New Fast and Furious Memo Backs Up Whistleblower Testimony

All ends are splitting up in the 10-month gun walking investigation.  Fox News has obtained another piece of Fast and Furious evidence supporting the sworn testimony of several ATF whistleblowers. One thing for sure--this one's not going away despite big media's silent complicity in the cover-up.

A February 3, 2011 memo from ATF Agent Gary Styers addressed to top ATF personnel shores up statements made by his fellow agents to members of Congress. The memo also contradicts Assistant Attorney General Ron Weich's February 4 letter to Congress in which he asserts agents in charge had not "sanctioned or otherwise knowingly allowed the sale of assault weapons." Weich called allegations made by agents like John Dodson "false."

And two days day before Styer's memo surfaced Fox News reported on the courageous whistleblowers who continue to live in "a kind of purgatory."

Styers explained that Fast and Furious "divided and isolated agents," and the agent in charge called off surveillance. He detailed one instance in which agents monitoring a firearms transaction at a gas station were told they were too close to the scene -- while they repositioned, the buyer left the area without agents following. 

"It is unheard of to have an active wiretap investigation without full time dedicated surveillance units on the ground," he wrote. 

Styers wrote that his advice, and the advice of other agents, was "widely disregarded." 

When asked about the new memo a DOJ spokesperson referred a Fox reporter to AG Holder's November testimony.  

AG has been clear in his testimony and letters about when he learned and how he learned about the inappropriate tactics.

In November Holder said he learned of the operation a "couple of months" before the May 3 hearing where he testified he "heard about  Fast and Furious over the last  few weeks."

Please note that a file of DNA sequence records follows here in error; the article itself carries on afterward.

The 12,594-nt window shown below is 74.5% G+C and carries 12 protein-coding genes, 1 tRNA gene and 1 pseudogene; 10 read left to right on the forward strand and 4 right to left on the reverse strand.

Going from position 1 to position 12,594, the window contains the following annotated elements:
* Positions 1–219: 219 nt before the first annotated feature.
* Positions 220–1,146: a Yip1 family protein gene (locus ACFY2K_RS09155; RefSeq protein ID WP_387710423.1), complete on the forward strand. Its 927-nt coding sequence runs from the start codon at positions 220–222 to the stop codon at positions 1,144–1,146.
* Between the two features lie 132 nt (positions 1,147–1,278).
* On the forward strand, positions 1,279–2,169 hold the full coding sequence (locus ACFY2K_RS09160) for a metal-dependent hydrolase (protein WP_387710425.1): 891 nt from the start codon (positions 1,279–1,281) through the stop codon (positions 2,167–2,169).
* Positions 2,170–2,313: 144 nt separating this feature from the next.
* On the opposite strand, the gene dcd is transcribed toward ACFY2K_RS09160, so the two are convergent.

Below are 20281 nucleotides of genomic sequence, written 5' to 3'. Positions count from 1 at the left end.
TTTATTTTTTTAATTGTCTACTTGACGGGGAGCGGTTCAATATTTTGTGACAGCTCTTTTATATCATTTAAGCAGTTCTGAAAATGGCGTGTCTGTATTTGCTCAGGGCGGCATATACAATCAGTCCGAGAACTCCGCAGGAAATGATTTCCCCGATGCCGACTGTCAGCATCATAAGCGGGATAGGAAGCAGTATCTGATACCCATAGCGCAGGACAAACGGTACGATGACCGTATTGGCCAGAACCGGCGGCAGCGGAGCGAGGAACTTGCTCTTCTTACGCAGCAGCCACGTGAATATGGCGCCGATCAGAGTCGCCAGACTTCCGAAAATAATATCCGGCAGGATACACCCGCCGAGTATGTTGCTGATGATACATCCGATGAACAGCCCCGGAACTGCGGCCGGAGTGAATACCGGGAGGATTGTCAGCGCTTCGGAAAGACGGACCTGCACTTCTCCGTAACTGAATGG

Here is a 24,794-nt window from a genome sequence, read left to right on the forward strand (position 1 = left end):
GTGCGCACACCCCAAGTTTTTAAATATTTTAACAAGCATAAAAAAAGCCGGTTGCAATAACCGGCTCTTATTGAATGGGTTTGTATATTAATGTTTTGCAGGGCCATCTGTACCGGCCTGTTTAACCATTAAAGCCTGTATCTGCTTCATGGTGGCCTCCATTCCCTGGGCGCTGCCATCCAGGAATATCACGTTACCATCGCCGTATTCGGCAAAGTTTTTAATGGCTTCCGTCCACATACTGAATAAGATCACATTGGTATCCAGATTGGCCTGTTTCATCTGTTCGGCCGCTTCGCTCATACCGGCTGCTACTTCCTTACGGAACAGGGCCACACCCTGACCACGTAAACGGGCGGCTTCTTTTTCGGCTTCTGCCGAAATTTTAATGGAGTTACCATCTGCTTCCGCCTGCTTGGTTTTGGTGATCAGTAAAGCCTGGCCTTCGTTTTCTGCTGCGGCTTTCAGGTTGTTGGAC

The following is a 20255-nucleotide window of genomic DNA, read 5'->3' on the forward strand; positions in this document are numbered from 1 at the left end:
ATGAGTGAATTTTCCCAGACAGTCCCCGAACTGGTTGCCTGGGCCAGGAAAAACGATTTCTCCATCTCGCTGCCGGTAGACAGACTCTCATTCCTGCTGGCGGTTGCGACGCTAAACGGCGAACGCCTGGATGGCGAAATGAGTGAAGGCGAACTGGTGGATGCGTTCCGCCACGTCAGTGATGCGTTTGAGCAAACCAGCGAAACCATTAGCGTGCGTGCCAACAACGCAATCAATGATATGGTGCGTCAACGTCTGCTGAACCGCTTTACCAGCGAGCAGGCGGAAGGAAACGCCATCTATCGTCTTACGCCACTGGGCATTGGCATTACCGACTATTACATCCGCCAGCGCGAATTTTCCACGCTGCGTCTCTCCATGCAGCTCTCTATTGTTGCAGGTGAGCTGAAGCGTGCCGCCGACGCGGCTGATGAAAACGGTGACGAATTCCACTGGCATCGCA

All of this 'clarity' is getting on Senator Charles Grassley's nerves. He wanted to know who in the DOJ okayed the Weich letter despite the fact it contained "inaccuracies" later admitted to by Holder.

It's clear that multiple highly placed officials in multiple agencies knew almost immediately of the connection between Operation Fast and Furious and Agent Terry's death," Grassley said. "Yet a month and a half after Agent Terry's death, Attorney General Holder was allegedly ignorant of the Fast and Furious connection."

Grassley said "documents that have come to light in my investigation" that suggest to him both Holder and Homeland Security Secretary Janet Napolitano were not truthful when they told Congress they didn't know Fast and Furious guns were used kill Terry.

After Grassley spoke out on Thursday, the Department of Justice responded with an apology for the "hard tone" of the February 4  letter and a Friday night document dump.

The department turned over 1,364 pages of material after concluding "that we will make a rare exception to the department's recognized protocols and provide you with information related to how the inaccurate information came to be included in the letter," Deputy Attorney General James Cole wrote Grassley and Rep. Darrell Issa, R-Calif., chairman of the House Oversight and Government Reform Committee, which is looking into the Obama administration's handling of Operation Fast and Furious. 

The dump comes at the end of a long week for Holder. On Tuesday the AG became agitated when a Daily Caller reporter asked him about the congressmen demanding his resignation. He accused the online site of being "behind" the call for him to step down. 

The timing of the dump just before Eric Holder's scheduled appearance at the House Judiciary Committee on December 8 suggests the attorney general may be entering a bargaining phase.

Read more M. Catharine Evans at Potter Williams Report



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